Yule was the time amongst the pagan Teutons for the sacrifice of a white horse. Christmas too has ceremonies that focus on horses, though not in such a fatal fashion.
For reasons that remain unclear St Stephen has come to be regarded as the patron saint of horses and therefore his day, December 26, is given over to horse parades, races and special treatment for the animals. In England it is a time to bleed horses to ensure their health for the coming year. In the sixteenth century Tusser noted: “Ere Christmas be passed,/ let Horsse be lett blood,/ For many a purpose/ it dooth him much good/ The day of St. Steeven,/ old fathers did use./ If that do mislike thee,some other day chuse.”
In Wales the Mari Llwyd (Grey Mare) ceremony involves a man under a white sheet carrying a pole topped by a horse’s head with snapping jaws — it capers, ringing the bells on its sheet, and bites people who have to pay a forfeit to be released. According to legend, the Mari Lwyd is the animal turned out of its stable to make room for the Holy Family; it has been looking for shelter ever since. Accompanied by a group of men, often in mummers’ costumes or bearing bells the Mari Lwyd will approach a house during the Christmas season and the group will beg admittance. After a ritual negotiation that may involve the exchange of humorous verses they will be let inside where the horse will dart about while hospitality is shared.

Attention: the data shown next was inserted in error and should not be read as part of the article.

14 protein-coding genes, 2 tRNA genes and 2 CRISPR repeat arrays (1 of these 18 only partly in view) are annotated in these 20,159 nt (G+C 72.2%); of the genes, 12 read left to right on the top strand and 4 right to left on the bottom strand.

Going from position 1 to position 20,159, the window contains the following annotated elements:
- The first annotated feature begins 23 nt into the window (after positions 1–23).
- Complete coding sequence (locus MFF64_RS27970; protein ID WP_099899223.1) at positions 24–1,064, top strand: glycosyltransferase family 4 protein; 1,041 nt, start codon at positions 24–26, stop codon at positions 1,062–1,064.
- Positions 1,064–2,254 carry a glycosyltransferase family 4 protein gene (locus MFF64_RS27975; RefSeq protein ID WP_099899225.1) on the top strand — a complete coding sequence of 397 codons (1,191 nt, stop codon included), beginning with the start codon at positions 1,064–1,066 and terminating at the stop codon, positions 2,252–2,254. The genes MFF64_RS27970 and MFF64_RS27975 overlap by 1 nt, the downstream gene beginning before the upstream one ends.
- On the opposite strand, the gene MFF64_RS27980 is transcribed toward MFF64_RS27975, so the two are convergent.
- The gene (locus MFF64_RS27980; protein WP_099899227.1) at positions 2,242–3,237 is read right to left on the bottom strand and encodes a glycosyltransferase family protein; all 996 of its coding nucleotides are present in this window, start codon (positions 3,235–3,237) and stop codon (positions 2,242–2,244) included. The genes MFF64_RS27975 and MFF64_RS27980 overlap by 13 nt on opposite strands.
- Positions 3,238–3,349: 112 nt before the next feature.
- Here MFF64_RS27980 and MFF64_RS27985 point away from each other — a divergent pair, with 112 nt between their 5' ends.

In England similar horse figures are Old Hob, who went about with a group of men singing and ringing hand bells for a gratuity, and the Hodening Horse of Kent. On the Isle of Man it is the Laare Vane or White Mare which appeared on New Year’s Eve. In Germany the hobby-horse is called Schimmel (or in some places Schimmelreiter to emphasize the rider). Like the Mari Lwyd it takes part in house visits; jumping about to entertain the children and dancing with pretty girls.